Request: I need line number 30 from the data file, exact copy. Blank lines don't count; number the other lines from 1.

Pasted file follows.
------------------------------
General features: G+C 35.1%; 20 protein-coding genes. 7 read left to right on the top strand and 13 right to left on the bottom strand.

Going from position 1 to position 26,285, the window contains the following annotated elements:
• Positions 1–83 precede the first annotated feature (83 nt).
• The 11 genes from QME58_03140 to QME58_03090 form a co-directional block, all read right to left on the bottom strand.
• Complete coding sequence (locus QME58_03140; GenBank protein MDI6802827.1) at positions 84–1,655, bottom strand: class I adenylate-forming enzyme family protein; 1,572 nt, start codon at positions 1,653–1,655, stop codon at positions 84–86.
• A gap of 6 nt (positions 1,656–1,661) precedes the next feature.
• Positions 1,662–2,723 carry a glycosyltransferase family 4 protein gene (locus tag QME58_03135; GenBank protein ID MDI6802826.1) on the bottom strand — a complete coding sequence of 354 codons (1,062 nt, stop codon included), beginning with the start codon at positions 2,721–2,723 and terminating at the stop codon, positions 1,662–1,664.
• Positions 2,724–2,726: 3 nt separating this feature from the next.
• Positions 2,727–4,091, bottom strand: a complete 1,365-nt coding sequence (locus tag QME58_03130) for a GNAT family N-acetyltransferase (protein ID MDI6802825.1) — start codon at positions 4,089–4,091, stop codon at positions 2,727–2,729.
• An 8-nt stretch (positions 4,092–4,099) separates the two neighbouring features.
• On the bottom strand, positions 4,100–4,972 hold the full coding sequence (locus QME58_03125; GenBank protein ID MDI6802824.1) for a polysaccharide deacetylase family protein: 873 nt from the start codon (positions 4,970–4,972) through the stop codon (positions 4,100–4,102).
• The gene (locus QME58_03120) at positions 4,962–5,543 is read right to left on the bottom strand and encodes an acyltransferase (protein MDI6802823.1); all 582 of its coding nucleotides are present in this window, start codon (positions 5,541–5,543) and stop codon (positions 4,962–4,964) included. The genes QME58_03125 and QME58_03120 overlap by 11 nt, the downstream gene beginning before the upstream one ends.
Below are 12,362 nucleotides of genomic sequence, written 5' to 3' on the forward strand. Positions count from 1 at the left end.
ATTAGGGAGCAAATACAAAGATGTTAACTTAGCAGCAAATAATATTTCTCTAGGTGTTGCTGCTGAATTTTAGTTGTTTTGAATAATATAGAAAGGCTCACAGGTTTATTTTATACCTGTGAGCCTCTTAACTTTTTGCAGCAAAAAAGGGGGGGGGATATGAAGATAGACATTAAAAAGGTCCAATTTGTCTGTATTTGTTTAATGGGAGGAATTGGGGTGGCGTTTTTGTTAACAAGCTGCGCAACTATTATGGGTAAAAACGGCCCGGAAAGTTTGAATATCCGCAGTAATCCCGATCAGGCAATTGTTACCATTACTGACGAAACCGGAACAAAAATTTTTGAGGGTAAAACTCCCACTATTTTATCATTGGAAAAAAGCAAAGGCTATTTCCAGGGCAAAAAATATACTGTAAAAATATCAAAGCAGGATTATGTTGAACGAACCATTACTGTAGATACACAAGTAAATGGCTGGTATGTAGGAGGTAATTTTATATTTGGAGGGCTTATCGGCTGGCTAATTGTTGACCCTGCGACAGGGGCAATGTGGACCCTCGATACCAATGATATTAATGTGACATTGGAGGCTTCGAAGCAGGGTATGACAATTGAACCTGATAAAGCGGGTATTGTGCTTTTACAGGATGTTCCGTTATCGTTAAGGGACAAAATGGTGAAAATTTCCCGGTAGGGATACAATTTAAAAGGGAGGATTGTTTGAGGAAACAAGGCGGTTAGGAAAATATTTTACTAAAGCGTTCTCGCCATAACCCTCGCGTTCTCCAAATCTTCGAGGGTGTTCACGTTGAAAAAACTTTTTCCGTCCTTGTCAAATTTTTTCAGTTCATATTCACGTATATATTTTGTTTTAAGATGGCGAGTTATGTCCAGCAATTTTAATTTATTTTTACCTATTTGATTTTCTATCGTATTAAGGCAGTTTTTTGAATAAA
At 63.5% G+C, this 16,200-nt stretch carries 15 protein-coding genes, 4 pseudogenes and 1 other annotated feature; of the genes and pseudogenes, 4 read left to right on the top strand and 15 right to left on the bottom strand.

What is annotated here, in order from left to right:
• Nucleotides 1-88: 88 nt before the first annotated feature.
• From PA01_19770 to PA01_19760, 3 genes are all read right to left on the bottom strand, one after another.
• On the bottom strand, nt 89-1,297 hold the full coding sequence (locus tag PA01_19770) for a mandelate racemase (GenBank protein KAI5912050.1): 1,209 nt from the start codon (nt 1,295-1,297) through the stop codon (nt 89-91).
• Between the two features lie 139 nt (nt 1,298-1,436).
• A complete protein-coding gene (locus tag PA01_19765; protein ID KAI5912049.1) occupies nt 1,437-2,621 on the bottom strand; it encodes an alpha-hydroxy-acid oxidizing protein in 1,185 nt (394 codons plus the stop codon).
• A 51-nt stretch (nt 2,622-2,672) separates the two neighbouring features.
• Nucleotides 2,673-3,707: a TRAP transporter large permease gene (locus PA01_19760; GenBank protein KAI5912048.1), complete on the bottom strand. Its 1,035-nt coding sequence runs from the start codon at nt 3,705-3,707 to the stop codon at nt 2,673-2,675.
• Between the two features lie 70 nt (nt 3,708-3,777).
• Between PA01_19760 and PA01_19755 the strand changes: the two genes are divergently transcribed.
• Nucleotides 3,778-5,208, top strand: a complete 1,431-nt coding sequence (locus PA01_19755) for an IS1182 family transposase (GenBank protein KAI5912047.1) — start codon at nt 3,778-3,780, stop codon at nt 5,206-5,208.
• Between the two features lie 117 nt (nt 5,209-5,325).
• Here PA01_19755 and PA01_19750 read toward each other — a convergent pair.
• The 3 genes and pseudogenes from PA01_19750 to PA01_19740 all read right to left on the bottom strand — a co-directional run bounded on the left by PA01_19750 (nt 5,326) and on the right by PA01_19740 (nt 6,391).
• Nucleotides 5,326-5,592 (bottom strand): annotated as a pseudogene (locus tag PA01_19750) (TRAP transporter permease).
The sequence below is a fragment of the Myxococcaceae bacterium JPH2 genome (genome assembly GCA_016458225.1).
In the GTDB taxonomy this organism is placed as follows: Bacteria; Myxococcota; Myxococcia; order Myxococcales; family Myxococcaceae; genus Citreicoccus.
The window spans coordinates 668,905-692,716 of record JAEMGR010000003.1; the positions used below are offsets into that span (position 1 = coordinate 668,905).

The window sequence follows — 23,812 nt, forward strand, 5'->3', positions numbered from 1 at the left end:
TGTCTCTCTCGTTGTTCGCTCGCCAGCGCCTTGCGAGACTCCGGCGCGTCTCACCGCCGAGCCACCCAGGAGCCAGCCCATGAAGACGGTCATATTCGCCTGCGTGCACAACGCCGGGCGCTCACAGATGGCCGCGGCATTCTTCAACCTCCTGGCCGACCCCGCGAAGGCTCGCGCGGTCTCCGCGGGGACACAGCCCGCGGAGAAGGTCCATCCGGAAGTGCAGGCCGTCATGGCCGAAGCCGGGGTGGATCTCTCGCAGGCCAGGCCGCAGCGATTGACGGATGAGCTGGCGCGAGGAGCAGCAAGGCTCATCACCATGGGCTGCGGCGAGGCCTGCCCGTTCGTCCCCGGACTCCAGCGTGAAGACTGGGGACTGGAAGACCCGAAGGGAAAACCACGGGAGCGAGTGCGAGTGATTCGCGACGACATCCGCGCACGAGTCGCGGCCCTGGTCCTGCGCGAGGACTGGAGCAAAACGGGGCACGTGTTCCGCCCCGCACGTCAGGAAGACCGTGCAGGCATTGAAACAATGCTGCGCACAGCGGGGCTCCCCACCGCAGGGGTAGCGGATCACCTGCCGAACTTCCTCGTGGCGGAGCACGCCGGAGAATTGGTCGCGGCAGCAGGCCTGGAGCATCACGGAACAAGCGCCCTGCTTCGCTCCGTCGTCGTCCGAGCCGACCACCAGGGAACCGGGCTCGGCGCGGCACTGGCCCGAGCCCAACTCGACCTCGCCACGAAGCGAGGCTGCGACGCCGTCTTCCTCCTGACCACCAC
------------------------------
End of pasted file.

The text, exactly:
• Nucleotides 5,326-5,592 (bottom strand): annotated as a pseudogene (locus tag PA01_19750) (TRAP transporter permease).